I remember sitting in the rocking chair in my son’s room in the wee hours of the morning, my little guy sleeping soundly on my chest. He was a little over 4 months old at that time.
We had got through our first plane trip home to visit the grandparents. Then the cold that followed and the arrival of first two teeth. We got the reflux under control, and yet my son STILL wasn’t sleeping well.
He’d take hours to fall asleep and was up so frequently in the night I had given up sleeping in my own bed. I began the habit of nursing him to sleep then falling asleep myself in that rocking chair for fear of moving him. I was exhausted, sore, and starting to lose my grip.
On that particular night I was scrolling on my phone as the white noise blasted out of the speaker, trying to figure out WHY my child still wasn’t sleeping. So I googled “Why isn’t my 4 month old sleeping”
The answer that popped up? Four Month Sleep Regression.
So many search hits came up with this answer. Was it real? Was it a myth? Why did it happen? I realized that with the absence of anything else like a cold or teeth to affect my son’s sleep, we must be in the middle of Four Month Sleep Regression.
To get it out of the way, Four month sleep regression is not a myth.
Some babies make it through this phase with barely a blip in their sleep habits. Other babies hit it like a freight train.
Regression usually shows up as babies who were sleeping well and suddenly start waking frequently and fuss more and cut naps, or babies who were sleeping poorly and it suddenly gets worse. It’s an exhausting time for parents that seems like it will go on without end, but will usually last anywhere between 1-4 weeks.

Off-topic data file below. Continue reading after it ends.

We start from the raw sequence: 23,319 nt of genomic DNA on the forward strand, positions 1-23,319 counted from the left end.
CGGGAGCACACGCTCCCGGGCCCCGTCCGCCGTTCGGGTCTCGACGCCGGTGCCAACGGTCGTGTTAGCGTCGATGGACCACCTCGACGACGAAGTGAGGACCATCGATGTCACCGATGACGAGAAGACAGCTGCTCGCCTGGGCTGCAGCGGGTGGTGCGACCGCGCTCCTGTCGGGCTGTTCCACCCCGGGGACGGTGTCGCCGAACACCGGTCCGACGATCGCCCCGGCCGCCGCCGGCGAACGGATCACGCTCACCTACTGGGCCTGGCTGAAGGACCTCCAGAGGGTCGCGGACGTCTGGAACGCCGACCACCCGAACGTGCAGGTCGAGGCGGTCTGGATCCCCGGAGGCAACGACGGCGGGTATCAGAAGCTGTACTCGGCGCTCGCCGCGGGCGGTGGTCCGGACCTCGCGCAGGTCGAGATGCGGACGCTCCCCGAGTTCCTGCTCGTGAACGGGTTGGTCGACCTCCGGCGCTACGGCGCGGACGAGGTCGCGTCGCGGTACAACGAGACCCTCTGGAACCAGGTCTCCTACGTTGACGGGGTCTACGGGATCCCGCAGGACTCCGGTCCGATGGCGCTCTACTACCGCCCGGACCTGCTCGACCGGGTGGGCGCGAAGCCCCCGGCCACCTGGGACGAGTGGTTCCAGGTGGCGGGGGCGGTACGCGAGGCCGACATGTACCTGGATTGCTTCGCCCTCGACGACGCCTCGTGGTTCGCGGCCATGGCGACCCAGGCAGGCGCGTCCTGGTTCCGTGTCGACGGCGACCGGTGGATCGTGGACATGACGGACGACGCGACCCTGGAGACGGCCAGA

So what is Four Month Sleep Regression and WHY oh WHY does it happen?
There is a lack of solid scientific research and studies on sleep regression because each baby is so unique it’s hard to get a good study sample. But here is what we do know about Sleep Regressions and why it happens.
Your baby is Growing
Between 3-5 months of age, baby starts hitting some major physical and developmental milestones. Rolling over, smiling, laughing, babbling, and the starting of sitting, are all huge and important skills that take up a lot of baby’s developing brain. A baby learning new skills will sometimes want to practice them at night, and this practice and development can disturb sleep.
Your baby’s sleep is Changing
Also, this is the point where baby’s sleep cycles start changing. REM sleep is very important and very restorative. At around 4 months of age baby’s sleep cycles start changing to more adult-type cycles as they cycle through REM and non-REM sleep. These changes can create brief awake periods between sleep cycles which can cause more frequent night wakings.
Your baby is Learning
There is also a school of thought that around 4 months of age is when baby becomes more ‘aware’ of the props and supports that they require to fall asleep. Rocking your baby to sleep at bedtime means they will learn that every time they wake they need to be rocked to sleep again. Four months can be a difficult time because babies become aware of those props that were already in existence. Or, in a parent’s desperation for sleep, they introduce new props like a soother or nursing to sleep. The baby will now rely on these to connect the sleep cycles after awakening at night.
So what can you about the Four Month Sleep Regression?
Start getting your baby on the right track for sleep and create good sleep habits. This can start from the day you bring your baby home and good sleep hygiene can last a life time. If you already have a good sleeper, keep up the routine through the regression. Introducing new props, such as co-sleeping, rocking, or nursing to sleep can create a sleep-association that your baby will continue needing to fall asleep after the regression is over.
Keep your baby’s tank full. Using the MAMA Method helps making sure baby is getting all the calories they need during the day and night.
And know that it will pass (even though it doesn’t feel like it) and you are a GOOD MAMA (even though you may not think it). You know your baby best and you’re doing an awesome job.
If you need help with sleep, contact me for a consultation.
Because I hate to tell you, there can also be a regression at 8 months…and a year…and 18 months.